Lottery will raise £1.5bn to help pay for Olympics

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The Independent Online

Over the next seven years, Camelot will introduce additional elements such as a draw-based game and one-offs tied to Olympic events such as the 2008 Beijing Games.

Legislation was passed in the Gambling Bill and Olympics officials have been keen to launch the scheme soon after the bid victory in Singapore to capitalise on enthusiasm for the Games. In the days since winning the Games, Olympic officials have been finalising the details with the International Olympic Committee, especially the use on the scratchcards of the Olympic rings.

The introduction of the game has met opposition from the Conservatives, who wanted Chancellor Gordon Brown to drop the 12p tax on the £1 scratchcard. For each card, 28p will go to the Olympics, with the remainder going to prizes, running costs and Camelot profits.

Nine days after winning the bid, the London 2102 team yesterday set out its plans for the initial stages yesterday. Lord Coe said that security for the London Olympics would be overseen by a dedicated cabinet-level committee.

Any changes to security plans for the Games in the aftermath of the London bombings will be after "growing collaboration" with the Metropolitan Police and security services, Lord Coe said.

The £200m security budget consists of £25m for Games venues and the remainder for safeguarding the event, measures which look certain to include such precautions as a no-fly zone over east London and even the closure for Games fortnight of City airport.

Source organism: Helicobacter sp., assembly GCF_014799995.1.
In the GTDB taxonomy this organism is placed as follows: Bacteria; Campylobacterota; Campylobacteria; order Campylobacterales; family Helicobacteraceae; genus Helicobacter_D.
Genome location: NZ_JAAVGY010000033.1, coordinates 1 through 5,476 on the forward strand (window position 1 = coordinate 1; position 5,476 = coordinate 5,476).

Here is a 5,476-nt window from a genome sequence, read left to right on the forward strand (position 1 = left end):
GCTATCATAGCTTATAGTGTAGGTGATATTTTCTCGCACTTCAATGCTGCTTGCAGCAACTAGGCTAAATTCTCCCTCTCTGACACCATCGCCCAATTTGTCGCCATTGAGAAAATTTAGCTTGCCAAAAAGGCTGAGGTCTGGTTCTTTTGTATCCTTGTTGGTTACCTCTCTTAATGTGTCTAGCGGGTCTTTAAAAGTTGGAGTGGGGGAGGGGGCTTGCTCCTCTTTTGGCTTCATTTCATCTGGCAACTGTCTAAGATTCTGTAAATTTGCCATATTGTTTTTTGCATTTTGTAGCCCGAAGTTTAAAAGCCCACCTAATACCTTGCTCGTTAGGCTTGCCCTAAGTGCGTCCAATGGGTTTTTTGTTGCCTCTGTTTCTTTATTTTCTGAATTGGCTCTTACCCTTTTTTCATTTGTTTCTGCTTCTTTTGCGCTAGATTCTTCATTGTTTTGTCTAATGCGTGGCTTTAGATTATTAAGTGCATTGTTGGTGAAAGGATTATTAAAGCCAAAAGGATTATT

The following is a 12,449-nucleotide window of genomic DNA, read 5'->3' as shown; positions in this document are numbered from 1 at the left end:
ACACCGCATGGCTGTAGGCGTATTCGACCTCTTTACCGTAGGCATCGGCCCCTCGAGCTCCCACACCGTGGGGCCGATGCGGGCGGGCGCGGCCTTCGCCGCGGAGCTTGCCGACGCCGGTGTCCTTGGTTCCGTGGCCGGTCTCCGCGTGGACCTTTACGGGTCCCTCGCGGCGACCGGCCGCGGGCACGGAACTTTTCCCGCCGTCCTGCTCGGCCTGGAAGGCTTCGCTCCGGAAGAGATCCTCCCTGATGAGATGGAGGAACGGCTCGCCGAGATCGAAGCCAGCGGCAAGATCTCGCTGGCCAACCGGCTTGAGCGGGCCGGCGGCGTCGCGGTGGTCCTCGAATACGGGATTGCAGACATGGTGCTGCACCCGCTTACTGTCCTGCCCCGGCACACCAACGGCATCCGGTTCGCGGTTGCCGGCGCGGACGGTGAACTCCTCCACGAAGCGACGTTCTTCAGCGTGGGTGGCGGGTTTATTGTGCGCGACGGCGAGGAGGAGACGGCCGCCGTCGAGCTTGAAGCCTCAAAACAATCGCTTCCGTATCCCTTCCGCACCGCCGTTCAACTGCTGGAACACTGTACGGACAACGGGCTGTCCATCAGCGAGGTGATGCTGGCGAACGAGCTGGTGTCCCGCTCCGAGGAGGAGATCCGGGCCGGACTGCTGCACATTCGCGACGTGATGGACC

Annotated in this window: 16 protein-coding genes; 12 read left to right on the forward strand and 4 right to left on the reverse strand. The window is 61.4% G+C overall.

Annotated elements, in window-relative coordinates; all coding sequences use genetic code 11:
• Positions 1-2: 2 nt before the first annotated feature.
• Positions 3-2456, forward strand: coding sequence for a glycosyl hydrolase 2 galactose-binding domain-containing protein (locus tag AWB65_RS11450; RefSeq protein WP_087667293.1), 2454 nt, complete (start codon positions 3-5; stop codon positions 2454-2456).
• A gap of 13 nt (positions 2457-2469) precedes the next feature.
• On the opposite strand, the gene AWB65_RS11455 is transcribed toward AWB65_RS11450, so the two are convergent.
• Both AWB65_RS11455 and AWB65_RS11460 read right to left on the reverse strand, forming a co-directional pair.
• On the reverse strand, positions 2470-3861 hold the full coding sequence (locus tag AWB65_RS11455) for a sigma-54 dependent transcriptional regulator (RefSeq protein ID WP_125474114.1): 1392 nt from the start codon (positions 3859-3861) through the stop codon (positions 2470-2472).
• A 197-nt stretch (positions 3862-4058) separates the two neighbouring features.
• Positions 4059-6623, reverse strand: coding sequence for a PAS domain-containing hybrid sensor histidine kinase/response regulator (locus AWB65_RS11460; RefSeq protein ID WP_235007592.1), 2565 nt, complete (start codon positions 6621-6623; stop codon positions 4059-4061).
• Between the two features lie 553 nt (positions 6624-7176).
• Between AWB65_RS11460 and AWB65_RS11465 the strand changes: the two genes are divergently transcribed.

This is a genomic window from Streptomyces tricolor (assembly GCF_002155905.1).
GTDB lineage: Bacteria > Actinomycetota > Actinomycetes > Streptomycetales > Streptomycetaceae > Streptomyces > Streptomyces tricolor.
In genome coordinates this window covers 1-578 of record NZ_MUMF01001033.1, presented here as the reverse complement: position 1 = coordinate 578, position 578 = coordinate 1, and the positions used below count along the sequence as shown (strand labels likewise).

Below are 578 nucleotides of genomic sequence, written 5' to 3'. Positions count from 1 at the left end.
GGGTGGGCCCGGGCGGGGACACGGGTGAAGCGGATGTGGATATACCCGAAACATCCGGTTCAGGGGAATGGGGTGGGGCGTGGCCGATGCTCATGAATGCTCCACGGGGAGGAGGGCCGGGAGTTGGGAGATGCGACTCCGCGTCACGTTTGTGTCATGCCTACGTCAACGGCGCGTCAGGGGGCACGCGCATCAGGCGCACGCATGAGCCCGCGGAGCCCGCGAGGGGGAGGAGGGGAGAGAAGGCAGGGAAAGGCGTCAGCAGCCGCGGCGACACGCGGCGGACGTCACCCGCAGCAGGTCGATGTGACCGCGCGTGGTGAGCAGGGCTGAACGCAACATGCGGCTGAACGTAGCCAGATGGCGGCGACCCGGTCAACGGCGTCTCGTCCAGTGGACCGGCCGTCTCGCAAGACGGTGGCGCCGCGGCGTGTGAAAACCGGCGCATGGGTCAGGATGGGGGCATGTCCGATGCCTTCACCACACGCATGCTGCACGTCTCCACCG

Among the early priorities is to appoint a chief executive to run the organising committee, known as Locog, which comes into existence next month with an initial staff of 50.

Head-hunters begin next week to create a list of candidates with experience in transport and delivering infrastructure projects. Among the names being discussed are Tim O'Toole, managing director of London Underground, Richard Bowker, the former head of the Strategic Rail Authority and Jim Sloman, the chief operating officer of the Sydney Games who also advised the London bid. Next week, the Olympic Bill will get its Second Reading in Parliament but is not expected to become law for six months. At that time, the Olympic Development Agency will be established with responsibility for the smooth running of the 1,500-acre Olympic Park to be created on a brownfield site in the Lower Lea Valley, near Stratford, east London. Work on an aquatics centre and velopark is to be complete in 2007 and the main stadium, for which the design tender will soon be issued, is to be finished by 2011 for test events.

Lord Coe said that since London's victory was announced last Wednesday 17,000 people had registered to work at London 2012 as volunteers, about a quarter of the number required.

He said he had been handed a "mandate" to improve youth participation in sport. "I have no doubt we can put together the most spectacular Games the world has seen," he said. ""A main commitment [in Singapore] was that we can engage more young people in sport. That is a major goal. That is why I took this job. I want more British athletes on medal rostrums, more British youngsters involved. Now I am determined to deliver on all we promised. I will be watching like a hawk."